Unclear communication

Tumelo Botsephegi, who also lives on Highland Street, said Joburg City Water has not told him why his water supply has been so inconsistent.

“It’s almost a month now that we’ve had a water issue… It’s frustrating… They haven’t specified what really is the challenge.” 

This has left residents unsure about the cause of their water supply issues, and when they will have consistent running water again.

It’s taking time to get hold of the stuff, and they’ve got to repair it, because it’s so old. You shouldn’t run a pump station with bits that you can’t easily replace.

Johannesburg Water spokesperson Nombuso Shabalala told Maverick Citizen that two pumps were damaged in the 30 March flooding and “we are currently pumping with one pump instead of three”. 

She said high-lying areas such as Highland Street were the first to be affected by pumping issues.

Water and sanitation expert Richard Holden, who also lives in Yeoville, said pumping issues are also tied to rolling blackouts. Whenever the pumps lose electricity, the system starts to fill up with air.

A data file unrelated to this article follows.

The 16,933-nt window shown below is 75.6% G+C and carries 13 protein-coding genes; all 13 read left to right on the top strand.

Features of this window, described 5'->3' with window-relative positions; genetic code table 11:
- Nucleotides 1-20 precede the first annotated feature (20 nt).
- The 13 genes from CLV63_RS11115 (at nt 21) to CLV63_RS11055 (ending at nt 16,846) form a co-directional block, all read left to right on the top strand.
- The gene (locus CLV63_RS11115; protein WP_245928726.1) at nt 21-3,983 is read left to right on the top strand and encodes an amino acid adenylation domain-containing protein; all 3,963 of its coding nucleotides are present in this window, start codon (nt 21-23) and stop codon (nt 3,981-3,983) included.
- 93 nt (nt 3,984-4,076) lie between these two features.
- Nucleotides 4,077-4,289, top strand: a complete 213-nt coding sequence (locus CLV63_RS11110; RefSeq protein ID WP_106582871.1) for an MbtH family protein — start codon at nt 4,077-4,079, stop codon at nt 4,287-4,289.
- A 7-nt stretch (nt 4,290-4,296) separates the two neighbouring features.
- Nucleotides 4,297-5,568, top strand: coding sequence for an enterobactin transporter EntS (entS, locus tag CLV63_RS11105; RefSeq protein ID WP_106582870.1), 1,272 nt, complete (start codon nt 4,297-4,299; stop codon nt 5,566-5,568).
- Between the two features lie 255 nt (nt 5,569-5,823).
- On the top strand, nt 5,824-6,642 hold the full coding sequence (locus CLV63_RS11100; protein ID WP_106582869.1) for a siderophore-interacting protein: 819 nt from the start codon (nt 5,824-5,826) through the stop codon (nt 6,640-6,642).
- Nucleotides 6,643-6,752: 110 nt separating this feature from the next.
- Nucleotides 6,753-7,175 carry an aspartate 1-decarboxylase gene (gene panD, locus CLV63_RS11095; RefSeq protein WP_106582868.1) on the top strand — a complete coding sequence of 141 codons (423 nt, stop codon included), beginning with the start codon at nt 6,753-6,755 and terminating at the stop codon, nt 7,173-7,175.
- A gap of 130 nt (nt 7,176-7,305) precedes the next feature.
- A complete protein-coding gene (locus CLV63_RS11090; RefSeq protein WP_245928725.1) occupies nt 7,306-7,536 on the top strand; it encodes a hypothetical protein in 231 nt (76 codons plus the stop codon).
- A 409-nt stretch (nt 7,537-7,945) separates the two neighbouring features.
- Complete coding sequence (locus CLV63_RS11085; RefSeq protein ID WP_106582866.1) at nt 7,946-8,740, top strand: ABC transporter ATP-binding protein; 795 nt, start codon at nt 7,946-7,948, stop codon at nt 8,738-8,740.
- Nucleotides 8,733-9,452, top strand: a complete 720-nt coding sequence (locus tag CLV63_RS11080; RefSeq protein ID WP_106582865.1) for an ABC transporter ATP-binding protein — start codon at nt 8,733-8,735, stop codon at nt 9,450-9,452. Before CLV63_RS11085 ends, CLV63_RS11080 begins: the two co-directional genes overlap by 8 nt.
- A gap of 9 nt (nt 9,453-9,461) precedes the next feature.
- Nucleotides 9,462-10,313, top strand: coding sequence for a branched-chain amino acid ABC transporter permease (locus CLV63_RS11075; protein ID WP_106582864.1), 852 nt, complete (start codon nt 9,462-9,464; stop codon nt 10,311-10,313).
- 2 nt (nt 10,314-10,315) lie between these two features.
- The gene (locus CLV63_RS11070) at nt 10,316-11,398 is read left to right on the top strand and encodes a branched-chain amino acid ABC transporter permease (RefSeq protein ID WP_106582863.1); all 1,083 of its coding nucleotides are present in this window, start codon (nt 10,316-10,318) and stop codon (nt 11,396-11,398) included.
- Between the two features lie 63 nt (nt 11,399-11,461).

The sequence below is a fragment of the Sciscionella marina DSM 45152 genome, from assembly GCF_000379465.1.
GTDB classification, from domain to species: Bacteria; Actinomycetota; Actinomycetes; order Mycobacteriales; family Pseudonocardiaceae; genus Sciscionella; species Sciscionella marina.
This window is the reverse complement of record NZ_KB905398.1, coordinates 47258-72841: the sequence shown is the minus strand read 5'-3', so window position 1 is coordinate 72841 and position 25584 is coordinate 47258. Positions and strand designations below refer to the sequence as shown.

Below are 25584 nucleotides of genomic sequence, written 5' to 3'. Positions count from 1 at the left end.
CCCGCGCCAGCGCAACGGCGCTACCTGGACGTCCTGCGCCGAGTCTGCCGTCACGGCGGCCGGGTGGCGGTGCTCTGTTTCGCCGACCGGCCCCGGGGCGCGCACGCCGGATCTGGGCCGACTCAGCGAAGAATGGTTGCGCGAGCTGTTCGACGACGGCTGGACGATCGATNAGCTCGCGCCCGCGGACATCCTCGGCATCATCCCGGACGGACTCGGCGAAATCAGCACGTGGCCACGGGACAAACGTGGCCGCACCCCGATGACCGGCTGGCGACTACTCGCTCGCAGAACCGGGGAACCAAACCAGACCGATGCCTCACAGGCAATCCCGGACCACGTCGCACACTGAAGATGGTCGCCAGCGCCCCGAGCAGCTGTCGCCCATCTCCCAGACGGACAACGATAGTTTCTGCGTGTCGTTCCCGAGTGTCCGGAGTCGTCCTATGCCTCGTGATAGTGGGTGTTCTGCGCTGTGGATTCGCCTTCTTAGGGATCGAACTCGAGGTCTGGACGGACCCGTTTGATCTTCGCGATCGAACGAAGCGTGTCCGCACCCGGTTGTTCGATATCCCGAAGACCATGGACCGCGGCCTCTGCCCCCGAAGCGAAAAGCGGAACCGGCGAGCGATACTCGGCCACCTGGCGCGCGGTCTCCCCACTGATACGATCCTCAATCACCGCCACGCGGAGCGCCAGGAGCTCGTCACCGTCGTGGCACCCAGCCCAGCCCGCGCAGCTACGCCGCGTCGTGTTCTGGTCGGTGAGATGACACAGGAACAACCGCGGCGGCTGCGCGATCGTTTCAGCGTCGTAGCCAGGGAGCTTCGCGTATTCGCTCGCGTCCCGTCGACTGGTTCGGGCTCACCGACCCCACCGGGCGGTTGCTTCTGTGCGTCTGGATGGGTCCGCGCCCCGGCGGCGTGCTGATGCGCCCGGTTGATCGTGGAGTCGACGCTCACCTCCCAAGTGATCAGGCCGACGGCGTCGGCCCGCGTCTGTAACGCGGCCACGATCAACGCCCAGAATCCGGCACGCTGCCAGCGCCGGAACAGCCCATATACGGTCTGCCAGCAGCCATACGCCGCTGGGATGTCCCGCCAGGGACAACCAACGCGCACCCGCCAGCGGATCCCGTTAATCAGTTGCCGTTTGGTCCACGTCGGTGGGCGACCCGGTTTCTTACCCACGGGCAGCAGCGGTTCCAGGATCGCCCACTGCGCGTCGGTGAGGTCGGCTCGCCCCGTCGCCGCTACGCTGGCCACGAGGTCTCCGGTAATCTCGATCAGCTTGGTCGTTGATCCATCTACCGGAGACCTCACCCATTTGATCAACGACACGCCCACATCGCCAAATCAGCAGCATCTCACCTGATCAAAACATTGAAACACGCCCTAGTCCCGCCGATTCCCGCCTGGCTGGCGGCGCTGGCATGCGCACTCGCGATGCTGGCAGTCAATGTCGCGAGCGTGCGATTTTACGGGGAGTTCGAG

“So when the one pump comes back on, it’s got to basically fill the entire system with water, and the last bit which gets filled up is the top,” he said. “So [those living in high-lying areas] end up … without water, whilst the rest of us who are a little bit farther down the hill have water.”

Not resolved

To get consistent water supply back to residents in high-lying areas of the neighbourhood, Holden said the damaged equipment would have to be replaced so that the reservoir could run on three pumps.